Leslie craze gallery is a small gallery that has 3 rooms for exhibiting jewelleries that were made by designers from different countries. Most of the pieces are secured in displaying counters that were made of glass which enables audience to look closely at it from different angles. Others are hanged on the wall. A variety of materials and textures are presented, such as silver, gold, plastic straws ,silicone, enamel, labradorite, citrine, iron, rubber, pvc foam, leather, clay, paper, thread…etc. Some materials are expensive to buy but others are objects that we see every day,  but the effect of it can be equally impressive. Jewelleries are also in different sizes and made from different techniques which give people completely different feelings. 

I've also found that each designers display two pieces of jewlleries. By looking at the pieces, they looks similar because of the techniques used however, one is from an older time and one is from recent years. It encourages audience to make comparisons? Or is it questioning the industry by using the same technique?

Pollen Brooch (2011) [Silk, Cotton, Toothpicks], By Michelle Griffiths, UK

This is made from toothpicks, i did not realise its material at all untill i read the label. It looked like it's made from flower petals. 

Serpent Handpiece (2014) [Silicone, silver, enamel] , By Gledre Vadeike, UK/Lithuania

Active Protection I Necklace (2011) [Silver, enamel]

It's quite unusual because of its spikes that are very aggressive. An interesting combination of the colour silver and red. Immediately make me think about something relating to torture, pain and protection.

Necklace (2014) [Glass, paint, platinum transfer, silver, felt], By Jed Green, UK

The shadow of the piece espeically interests me. The pattern created according to the intensity of the light is a good factor to consider when doing my own work.

Concertina Stole (2009) [Hand-dyed silk, silk organza], By Anne Selby, UK

This reminds me of a piece i saw before in V&A museum where the fabric changes colours according to the intensity of heat. Really impressive mixture of colours were presented. 

Necklace (2007) [Washi handmade paper, gold plated silver], By Naoko Yoshizawa, Japan

Made from paper but can create interesting necklace by repetition and the change/combination of colours.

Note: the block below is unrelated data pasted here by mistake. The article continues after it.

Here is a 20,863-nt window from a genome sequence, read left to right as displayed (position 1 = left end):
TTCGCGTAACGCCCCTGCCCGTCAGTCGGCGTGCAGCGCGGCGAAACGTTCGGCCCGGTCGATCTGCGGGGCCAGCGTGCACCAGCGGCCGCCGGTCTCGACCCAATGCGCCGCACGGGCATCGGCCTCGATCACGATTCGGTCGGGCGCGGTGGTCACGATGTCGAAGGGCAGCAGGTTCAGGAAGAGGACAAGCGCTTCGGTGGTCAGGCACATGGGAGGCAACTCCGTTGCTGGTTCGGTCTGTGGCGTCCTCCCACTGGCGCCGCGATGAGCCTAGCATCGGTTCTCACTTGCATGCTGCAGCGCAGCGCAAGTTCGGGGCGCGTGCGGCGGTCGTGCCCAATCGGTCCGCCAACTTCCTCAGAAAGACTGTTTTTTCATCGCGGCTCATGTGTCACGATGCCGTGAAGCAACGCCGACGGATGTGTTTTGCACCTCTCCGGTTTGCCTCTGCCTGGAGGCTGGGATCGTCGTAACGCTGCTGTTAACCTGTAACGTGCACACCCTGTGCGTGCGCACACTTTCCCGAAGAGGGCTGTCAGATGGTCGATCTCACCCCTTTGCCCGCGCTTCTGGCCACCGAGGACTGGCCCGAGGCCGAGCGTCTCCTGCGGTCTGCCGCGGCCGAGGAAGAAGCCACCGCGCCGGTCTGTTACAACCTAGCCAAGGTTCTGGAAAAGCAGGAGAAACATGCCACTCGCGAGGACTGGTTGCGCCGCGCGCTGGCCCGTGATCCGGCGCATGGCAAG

Red Froth Brooch (2010) [Oxidised silver, steel, plastic], By Polly Horwich, UK

Reminding me that it doesn't have to be in a neat and clean form. The melting and fusing iamge is very different.

Snail-with-Sprouts Train Object with bracelet (2006) [Textile, plastic animal, silver, coral] , By Felieke van der Leest, Norway

It might not be so practical but it's narrative. Very child-like, playful and enegetic. Showing also by the bright colours. 

Flask (1994) [Silver, cork] , By Chris Knight, UK

This piece somehow gives me a really uncomfortable feeling. It makes me relate to bomb and war. A question to consider for my own works, what kind of atmosphere do i want to create for the audience?

Neckpiece (2013) [Acrylic, silver] , By Nuala Jamlson, UK

This piece presents differently when looking at different angles. I am also considering this as a technique to use in my own work.

Ring (2004) [Silver, steel, cubic zirconia] (2012) [Steel, diamond], By Karen-Ann Dicken, UK

Elizabeth Necklace (2013) [Silver, 9ct gold], By Myla Bonner , UK

i've been always really interested in making something out of the combination/repetition of geometric shapes. The piece looks very 3-dimentional and structural. The overall feeling is quite strong because of the supportive structure like an architecture. 

Brooch (2013) [Perspex, steel, silver] , By Emmeline Hastings, UK

Neckpiece (2013) [Perspex, Titanium, 18ct gold]

The use of repetition but in an imprefect order is stressing me out. I feel very uncomfortable with the techniques and the image it present. However, i still want to look closely on how the small pieces were made.